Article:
There was good news for local governments — especially Joplin — on Friday when Gov. Jay Nixon signed a bill passed by Missouri lawmakers that includes $14 million for Joplin tornado recovery, along with provisions for a temporary fix to address the loss of some vehicle sales tax revenues by cities and counties.
Sen. Ron Richard, R-Joplin, said Nixon had called him to tell him of the signing.
He said the $14 million is to be used to replace streets, storm sewers, curbs and gutters and other infrastructure damaged in the wake of the May 2011 tornado.
Joplin Mayor Melodee Colbert-Kean said she is “ecstatic” the bill containing the state aid to Joplin has been signed into law.
“We’re so appreciative; it will help us continue with infrastructure recovery,” she said. “It’s another example of the great partnership we’ve had with the state and federal governments since the tornado.”
Richard noted that the state funding was the outgrowth of earlier attempts to create a Super TIF district for Joplin in the wake of the tornado. The $14 million is the equivalent of what officials believed the taxing entity would generate.
Joplin will now be able to move forward with a cultural district as well as infrastructure repairs, said David Wallace, CEO of Wallace-Bajjali Development Partners, Joplin’s contracted master developer, in the wake of Nixon’s signing of the bill.
“This creates the foundation so that we can build the new performing arts center, we can build the amphitheater, we can build a new museum and a new (museum) for the visual arts, all of those cultural activities,” Wallace said.
The bill allows the city to impose a sales tax and an admission fee within the cultural arts complex that will be used to help pay for construction of the arts complex.
City Manager Mark Rohr proposed the plan — called Stimulating Progress through Arts, Recreation and Knowledge of the Past, or SPARK, at a cost of $68 million. It is part of the $806 million worth of projects the master developer is working on. It would provide a performing arts theater with gallery space for Spiva, classrooms and other amenities, an amphitheater for outdoor programs, a new Dorothea B. Hoover Historical Museum and renovation of the Union Depot for possible restaurant spaces.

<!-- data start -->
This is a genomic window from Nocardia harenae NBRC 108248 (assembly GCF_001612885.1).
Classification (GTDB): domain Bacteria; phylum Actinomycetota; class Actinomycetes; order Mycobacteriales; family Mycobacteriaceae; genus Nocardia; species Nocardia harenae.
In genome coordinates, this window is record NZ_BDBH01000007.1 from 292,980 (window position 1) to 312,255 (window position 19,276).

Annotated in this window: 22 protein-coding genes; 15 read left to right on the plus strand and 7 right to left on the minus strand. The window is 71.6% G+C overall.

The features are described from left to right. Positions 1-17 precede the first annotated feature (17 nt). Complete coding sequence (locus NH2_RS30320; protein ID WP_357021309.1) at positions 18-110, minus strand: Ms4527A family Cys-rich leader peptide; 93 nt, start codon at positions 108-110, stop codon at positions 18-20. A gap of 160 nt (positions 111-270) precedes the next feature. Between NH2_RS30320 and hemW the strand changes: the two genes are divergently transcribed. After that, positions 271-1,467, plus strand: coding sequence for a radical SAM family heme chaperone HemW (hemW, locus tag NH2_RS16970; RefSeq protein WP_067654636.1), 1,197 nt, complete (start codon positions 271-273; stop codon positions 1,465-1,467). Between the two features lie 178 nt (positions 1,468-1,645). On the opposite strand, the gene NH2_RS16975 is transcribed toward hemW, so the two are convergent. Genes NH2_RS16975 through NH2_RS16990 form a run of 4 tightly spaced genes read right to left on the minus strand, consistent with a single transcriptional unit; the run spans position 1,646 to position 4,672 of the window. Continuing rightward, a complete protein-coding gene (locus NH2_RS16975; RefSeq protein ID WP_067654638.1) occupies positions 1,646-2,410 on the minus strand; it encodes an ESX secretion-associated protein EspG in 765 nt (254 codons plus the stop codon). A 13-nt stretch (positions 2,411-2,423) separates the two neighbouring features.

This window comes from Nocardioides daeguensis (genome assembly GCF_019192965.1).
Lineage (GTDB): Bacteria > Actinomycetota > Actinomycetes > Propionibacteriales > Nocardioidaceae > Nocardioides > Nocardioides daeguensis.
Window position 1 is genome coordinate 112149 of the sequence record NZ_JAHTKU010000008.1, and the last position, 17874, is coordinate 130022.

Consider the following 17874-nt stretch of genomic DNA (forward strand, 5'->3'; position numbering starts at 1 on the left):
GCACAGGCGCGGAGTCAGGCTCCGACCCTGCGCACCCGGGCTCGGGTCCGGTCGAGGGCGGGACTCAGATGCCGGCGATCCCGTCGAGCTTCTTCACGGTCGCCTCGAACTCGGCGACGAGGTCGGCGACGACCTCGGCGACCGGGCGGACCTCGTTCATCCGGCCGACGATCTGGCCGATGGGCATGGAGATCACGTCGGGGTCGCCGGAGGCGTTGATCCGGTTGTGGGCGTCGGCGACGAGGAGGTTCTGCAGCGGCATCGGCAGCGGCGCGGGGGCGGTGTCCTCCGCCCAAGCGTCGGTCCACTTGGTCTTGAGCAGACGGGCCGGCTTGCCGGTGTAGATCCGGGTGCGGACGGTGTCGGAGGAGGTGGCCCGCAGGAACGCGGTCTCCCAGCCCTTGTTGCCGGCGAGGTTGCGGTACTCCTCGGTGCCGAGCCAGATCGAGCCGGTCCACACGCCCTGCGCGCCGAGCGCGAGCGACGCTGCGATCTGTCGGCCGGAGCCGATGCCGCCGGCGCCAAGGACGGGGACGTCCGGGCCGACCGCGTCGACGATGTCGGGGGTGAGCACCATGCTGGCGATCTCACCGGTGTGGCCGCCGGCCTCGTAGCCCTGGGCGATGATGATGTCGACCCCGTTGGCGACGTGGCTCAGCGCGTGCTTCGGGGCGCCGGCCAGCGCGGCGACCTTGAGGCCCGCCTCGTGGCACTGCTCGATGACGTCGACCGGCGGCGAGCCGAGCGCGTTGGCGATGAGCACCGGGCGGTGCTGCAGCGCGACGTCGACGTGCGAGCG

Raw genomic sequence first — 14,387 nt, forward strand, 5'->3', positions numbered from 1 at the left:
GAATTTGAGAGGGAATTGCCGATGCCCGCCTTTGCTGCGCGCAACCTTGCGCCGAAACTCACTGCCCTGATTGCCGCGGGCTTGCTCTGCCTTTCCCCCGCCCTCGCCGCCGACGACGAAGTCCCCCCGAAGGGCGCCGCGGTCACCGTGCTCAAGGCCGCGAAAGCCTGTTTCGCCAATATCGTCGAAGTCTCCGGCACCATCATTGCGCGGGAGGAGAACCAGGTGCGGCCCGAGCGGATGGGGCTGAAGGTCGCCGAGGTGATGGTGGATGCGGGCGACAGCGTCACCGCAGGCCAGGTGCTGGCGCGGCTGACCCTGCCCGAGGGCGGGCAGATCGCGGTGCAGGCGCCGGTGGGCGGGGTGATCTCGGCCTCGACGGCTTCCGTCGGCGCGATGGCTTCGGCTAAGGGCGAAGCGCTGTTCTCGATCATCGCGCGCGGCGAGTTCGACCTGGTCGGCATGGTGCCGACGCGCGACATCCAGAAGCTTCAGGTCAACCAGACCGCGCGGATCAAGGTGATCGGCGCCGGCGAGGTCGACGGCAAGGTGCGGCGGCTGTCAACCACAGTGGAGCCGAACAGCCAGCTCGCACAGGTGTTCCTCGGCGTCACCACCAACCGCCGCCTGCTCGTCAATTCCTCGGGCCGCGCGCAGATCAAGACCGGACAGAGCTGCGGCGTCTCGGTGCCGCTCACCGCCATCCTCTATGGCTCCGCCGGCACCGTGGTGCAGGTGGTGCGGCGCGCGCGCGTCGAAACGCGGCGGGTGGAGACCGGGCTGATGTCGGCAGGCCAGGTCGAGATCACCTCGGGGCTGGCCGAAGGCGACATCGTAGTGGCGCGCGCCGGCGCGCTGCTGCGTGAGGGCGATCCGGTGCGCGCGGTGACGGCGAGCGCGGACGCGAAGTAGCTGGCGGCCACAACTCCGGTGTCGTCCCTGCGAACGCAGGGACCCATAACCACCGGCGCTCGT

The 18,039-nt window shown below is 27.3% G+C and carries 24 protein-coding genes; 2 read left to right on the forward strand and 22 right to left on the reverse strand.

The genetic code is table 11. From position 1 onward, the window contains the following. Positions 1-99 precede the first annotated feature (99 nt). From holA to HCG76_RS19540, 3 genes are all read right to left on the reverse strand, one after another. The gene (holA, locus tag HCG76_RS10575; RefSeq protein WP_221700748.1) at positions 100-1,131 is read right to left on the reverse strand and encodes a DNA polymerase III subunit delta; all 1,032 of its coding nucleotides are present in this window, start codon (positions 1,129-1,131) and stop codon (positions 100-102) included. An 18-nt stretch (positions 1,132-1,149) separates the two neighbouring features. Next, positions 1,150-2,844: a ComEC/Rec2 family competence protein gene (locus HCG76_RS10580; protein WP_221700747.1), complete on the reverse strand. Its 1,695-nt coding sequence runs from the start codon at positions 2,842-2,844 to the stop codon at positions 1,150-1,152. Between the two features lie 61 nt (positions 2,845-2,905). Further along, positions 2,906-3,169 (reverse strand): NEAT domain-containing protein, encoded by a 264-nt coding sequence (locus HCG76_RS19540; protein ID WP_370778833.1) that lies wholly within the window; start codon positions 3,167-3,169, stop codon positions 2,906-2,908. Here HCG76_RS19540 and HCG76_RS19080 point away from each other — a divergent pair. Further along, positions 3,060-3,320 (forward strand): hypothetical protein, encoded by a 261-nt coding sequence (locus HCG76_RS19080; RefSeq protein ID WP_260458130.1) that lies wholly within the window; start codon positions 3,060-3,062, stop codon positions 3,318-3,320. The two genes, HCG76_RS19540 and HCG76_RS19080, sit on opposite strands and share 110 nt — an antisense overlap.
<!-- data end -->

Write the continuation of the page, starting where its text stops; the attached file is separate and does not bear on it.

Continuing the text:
Wallace has previously said the sales tax would not be citywide.
The admission fee “is not a general tax for citizens,” Wallace said earlier. “It is not collected except for in this district. If people want to see a show, they pay a price, and this fee is included in that price, so it is not a tax or fee assessed on people who are not benefiting from it.” He compared it to a charge paid on concert and theater tickets.
“We have had public sector officials working with the private sector to come up with creative financing so that we can fund these projects,” Wallace said. “This is truly a benefit to the citizens of Joplin.”
Richard said he had been contacted by Joplin, Jasper County and governments across the state about another provision of the bill addressing sales taxes on vehicles purchased out of state that had been invalidated by a Missouri Supreme Court decision two years ago.
“Cities felt like they had already voted on this,” he said. “And the biggest complaint I got was from car dealers who said they were being hurt by out-of-state sales, and that it was costing local jobs.”
The law offers a temporary fix for local governments that, until two years ago, had received sales tax proceeds on cars, boats, trucks and trailers purchased out of state, based on the home address provided by the purchaser when applying for a title. Then the Missouri Supreme Court ruled the tax unconstitutional, and lawmakers since then have tried to craft a repair. Nixon vetoed a bill last year, and vetoed another this session, before signing the current version.
The earlier bills did not sufficiently protect Missourians’ right to vote on tax policy, the governor’s office said, while the measure signed “addresses those concerns by requiring a public vote in local jurisdictions without a local use tax.”
Mayor Colbert-Kean said Nixon’s action on the bill “sounds good, but I want to hear from our city attorney first.”
City Attorney Brian Head said it’s his understanding the measure will provide governments a temporary fix, but a proposal for a use tax will have to be put before voters if the revenue is to continue.
The Joplin City Council has discussed proposing a local use tax, and Jasper County is looking that direction as well, according to John Bartosh, presiding commissioners.
“It’s great, but it’s temporary,” Bartosh said of the fix contained in the bill signed Friday by Nixon.
That portion of the law has an emergency clause, meaning the Missouri Department of Revenue can immediately begin collecting the local tax, said Richard Sheets, of the Missouri Municipal League.
Local governments have been losing out on the tax since the high court ruling. Joplin’s loss is estimated at more than $400,000 annually, according to Leslie Haase, city finance director.
Globe staff writer Debby Woodin contributed to this report.
The Missouri Department of Revenue estimated the loss of tax revenue for Jasper County at $350,000 annually. Losses for other local communities: Carthage, $62,945; Neosho, $69,507; and Webb City, $74,535.